Revision history for this message
Ian Booth (wallyworld) wrote :

The other thing to consider if we move away from the current "read what you wrote" approach is coordination between peer units on what the tracked revision is.

Consider the case where there's 3 peer units (1 leader, 2 minions). And we want the minion (non-leader) units to only use the tracked revision as set by the leader unit (the leader unit uses --refresh to update it). The leader creates a new revision, and all 3 peers subsequently get a secret changed event. A minion unit sees the event first. So a secret-get at that point still only gets rev X-1. Then the leader unit gets the changed event and updates the tracked revision. And finally the other minion unit sees the changed event, but now secret-get returns rev X. There's no (Juju modelled) coordination between peers to ensure each peer uses the same tracked revision. This currently would need to be done out of band using (peer) relation data, which is sub optimal because it then tries to mimic what juju does. The current behaviour of each peer unit reads the latest revision doesn't have that problem. But it does suffer from the issue you've highlighted where it's possible to update the workload to use a new secret value and an error prevents that new revision from being stored in the model.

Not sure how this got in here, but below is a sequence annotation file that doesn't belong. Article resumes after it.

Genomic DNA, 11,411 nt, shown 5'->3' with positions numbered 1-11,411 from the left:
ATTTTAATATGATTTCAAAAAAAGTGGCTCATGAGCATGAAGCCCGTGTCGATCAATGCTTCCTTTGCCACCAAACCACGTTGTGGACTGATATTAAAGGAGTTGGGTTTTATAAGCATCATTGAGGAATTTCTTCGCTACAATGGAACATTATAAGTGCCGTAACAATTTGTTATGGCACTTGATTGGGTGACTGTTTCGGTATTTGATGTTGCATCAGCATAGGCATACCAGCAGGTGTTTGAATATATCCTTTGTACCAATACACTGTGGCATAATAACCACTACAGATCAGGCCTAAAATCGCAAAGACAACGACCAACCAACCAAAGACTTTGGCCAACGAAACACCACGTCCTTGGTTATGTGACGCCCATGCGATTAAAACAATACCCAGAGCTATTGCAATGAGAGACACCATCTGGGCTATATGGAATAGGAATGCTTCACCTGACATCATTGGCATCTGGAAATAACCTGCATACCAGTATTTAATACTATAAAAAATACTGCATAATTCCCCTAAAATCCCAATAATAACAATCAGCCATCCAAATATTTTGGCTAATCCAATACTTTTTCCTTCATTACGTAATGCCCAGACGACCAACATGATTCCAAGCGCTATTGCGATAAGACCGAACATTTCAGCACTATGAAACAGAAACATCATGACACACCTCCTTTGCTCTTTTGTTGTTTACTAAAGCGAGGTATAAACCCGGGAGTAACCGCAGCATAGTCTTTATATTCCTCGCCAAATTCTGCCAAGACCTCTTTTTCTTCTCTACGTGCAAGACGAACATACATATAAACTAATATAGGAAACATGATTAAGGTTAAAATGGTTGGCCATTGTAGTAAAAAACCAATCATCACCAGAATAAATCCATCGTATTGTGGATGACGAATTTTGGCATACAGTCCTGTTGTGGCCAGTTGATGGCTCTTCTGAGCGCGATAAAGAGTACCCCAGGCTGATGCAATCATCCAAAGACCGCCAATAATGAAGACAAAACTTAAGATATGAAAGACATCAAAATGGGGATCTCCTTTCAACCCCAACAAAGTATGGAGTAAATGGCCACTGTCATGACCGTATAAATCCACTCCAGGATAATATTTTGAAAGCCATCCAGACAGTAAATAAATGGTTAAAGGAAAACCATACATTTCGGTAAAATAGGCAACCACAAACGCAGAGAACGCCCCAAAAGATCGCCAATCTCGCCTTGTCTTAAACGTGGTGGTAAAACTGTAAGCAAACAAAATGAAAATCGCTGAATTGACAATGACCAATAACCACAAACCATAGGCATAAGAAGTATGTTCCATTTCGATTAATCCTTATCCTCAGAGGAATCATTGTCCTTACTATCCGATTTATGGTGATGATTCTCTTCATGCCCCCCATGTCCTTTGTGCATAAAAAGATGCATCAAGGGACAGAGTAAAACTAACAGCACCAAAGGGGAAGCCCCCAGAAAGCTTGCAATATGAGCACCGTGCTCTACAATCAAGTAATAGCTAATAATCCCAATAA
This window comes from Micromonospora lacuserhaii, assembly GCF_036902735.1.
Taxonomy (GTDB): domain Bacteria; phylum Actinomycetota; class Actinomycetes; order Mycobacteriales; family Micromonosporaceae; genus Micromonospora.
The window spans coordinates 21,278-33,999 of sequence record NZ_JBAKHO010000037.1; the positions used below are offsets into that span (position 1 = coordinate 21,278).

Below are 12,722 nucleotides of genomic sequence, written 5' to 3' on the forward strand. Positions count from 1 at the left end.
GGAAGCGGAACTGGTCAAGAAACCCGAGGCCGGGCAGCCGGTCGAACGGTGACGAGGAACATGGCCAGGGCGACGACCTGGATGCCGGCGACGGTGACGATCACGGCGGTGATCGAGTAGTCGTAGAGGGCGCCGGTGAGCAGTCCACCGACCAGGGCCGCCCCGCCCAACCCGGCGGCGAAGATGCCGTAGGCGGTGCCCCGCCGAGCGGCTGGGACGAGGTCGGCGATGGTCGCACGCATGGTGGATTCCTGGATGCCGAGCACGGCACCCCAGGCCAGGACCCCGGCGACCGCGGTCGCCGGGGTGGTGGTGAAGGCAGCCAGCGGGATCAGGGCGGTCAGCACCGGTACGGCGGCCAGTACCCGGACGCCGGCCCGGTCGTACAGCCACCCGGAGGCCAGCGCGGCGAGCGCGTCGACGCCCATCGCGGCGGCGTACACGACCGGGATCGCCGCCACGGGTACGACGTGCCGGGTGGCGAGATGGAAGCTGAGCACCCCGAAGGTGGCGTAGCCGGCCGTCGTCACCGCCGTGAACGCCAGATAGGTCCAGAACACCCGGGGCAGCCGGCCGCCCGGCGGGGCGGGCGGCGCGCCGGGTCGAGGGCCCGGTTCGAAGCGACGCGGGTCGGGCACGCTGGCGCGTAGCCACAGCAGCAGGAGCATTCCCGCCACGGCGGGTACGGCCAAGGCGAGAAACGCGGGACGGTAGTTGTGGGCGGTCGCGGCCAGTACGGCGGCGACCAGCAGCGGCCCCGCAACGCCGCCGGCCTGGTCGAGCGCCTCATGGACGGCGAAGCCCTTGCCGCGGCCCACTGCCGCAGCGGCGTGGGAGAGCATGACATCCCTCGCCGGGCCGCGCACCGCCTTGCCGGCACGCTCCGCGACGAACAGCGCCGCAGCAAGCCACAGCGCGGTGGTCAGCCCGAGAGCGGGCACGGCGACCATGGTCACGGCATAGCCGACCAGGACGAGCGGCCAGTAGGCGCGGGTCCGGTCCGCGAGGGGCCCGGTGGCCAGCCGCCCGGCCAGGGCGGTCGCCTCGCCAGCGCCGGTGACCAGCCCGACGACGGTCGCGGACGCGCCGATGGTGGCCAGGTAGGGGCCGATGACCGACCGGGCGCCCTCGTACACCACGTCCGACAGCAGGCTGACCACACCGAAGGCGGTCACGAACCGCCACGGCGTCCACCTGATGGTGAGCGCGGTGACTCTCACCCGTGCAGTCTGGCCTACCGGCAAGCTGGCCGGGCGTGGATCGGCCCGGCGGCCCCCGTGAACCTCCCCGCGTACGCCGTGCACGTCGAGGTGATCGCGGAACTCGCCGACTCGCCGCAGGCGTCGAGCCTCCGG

Maybe we could do something like only emit the secret changed events to non-leader peer units after the leader has done a --refresh to update the tracked revision. So:

1 leader creates new revision in some hook
2 only leader gets secret changed hook; non-leaders do not see it yet
3 leader runs secret changed hook to update workload using --peek to get the latest rev to use; if all good, leader runs secret-get --refresh
4 now non-leaders get the secret changed event; for them secret-get now returns the latest revision

Until step 3, in some random hook, non-leaders can still run secret-get --peek if they want to.

All the above is for app owned secrets (unit owned no change to behaviour).